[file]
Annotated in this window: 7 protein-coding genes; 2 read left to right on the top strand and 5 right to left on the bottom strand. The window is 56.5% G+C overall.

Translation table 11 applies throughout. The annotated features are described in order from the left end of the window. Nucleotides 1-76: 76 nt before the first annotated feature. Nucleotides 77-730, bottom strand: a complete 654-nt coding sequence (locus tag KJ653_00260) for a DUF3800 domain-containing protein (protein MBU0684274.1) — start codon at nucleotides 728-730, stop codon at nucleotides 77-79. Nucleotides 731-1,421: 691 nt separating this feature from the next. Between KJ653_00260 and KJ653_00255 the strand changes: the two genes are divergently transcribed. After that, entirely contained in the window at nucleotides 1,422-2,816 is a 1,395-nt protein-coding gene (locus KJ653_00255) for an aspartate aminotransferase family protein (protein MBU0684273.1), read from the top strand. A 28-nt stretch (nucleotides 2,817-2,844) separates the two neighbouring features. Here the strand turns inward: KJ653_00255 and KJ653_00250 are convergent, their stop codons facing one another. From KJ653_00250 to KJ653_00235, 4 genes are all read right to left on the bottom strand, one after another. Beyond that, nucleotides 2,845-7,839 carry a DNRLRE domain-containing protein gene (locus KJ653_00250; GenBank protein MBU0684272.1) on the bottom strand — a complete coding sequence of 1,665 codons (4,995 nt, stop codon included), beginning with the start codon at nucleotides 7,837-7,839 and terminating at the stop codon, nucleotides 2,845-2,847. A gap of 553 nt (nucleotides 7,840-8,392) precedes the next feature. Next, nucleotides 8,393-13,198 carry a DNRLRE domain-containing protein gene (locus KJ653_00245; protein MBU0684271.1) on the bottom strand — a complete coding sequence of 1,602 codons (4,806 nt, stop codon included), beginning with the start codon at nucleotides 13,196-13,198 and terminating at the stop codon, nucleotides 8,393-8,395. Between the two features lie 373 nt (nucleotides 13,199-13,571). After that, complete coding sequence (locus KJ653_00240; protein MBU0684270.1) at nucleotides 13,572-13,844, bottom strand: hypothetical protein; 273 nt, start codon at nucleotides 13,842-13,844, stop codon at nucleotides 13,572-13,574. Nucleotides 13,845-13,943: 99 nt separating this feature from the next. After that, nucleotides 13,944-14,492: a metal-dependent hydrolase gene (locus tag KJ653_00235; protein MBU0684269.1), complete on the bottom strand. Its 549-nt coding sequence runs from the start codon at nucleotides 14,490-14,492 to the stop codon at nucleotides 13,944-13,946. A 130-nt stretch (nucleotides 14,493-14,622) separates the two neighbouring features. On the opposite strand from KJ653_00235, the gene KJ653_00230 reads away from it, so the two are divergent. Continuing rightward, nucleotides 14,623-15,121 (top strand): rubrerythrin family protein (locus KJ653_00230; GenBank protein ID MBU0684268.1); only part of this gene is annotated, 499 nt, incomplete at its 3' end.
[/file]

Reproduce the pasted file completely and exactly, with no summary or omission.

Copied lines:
Annotated in this window: 7 protein-coding genes; 2 read left to right on the top strand and 5 right to left on the bottom strand. The window is 56.5% G+C overall.

Translation table 11 applies throughout. The annotated features are described in order from the left end of the window. Nucleotides 1-76: 76 nt before the first annotated feature. Nucleotides 77-730, bottom strand: a complete 654-nt coding sequence (locus tag KJ653_00260) for a DUF3800 domain-containing protein (protein MBU0684274.1) — start codon at nucleotides 728-730, stop codon at nucleotides 77-79. Nucleotides 731-1,421: 691 nt separating this feature from the next. Between KJ653_00260 and KJ653_00255 the strand changes: the two genes are divergently transcribed. After that, entirely contained in the window at nucleotides 1,422-2,816 is a 1,395-nt protein-coding gene (locus KJ653_00255) for an aspartate aminotransferase family protein (protein MBU0684273.1), read from the top strand. A 28-nt stretch (nucleotides 2,817-2,844) separates the two neighbouring features. Here the strand turns inward: KJ653_00255 and KJ653_00250 are convergent, their stop codons facing one another. From KJ653_00250 to KJ653_00235, 4 genes are all read right to left on the bottom strand, one after another. Beyond that, nucleotides 2,845-7,839 carry a DNRLRE domain-containing protein gene (locus KJ653_00250; GenBank protein MBU0684272.1) on the bottom strand — a complete coding sequence of 1,665 codons (4,995 nt, stop codon included), beginning with the start codon at nucleotides 7,837-7,839 and terminating at the stop codon, nucleotides 2,845-2,847. A gap of 553 nt (nucleotides 7,840-8,392) precedes the next feature. Next, nucleotides 8,393-13,198 carry a DNRLRE domain-containing protein gene (locus KJ653_00245; protein MBU0684271.1) on the bottom strand — a complete coding sequence of 1,602 codons (4,806 nt, stop codon included), beginning with the start codon at nucleotides 13,196-13,198 and terminating at the stop codon, nucleotides 8,393-8,395. Between the two features lie 373 nt (nucleotides 13,199-13,571). After that, complete coding sequence (locus KJ653_00240; protein MBU0684270.1) at nucleotides 13,572-13,844, bottom strand: hypothetical protein; 273 nt, start codon at nucleotides 13,842-13,844, stop codon at nucleotides 13,572-13,574. Nucleotides 13,845-13,943: 99 nt separating this feature from the next. After that, nucleotides 13,944-14,492: a metal-dependent hydrolase gene (locus tag KJ653_00235; protein MBU0684269.1), complete on the bottom strand. Its 549-nt coding sequence runs from the start codon at nucleotides 14,490-14,492 to the stop codon at nucleotides 13,944-13,946. A 130-nt stretch (nucleotides 14,493-14,622) separates the two neighbouring features. On the opposite strand from KJ653_00235, the gene KJ653_00230 reads away from it, so the two are divergent. Continuing rightward, nucleotides 14,623-15,121 (top strand): rubrerythrin family protein (locus KJ653_00230; GenBank protein ID MBU0684268.1); only part of this gene is annotated, 499 nt, incomplete at its 3' end.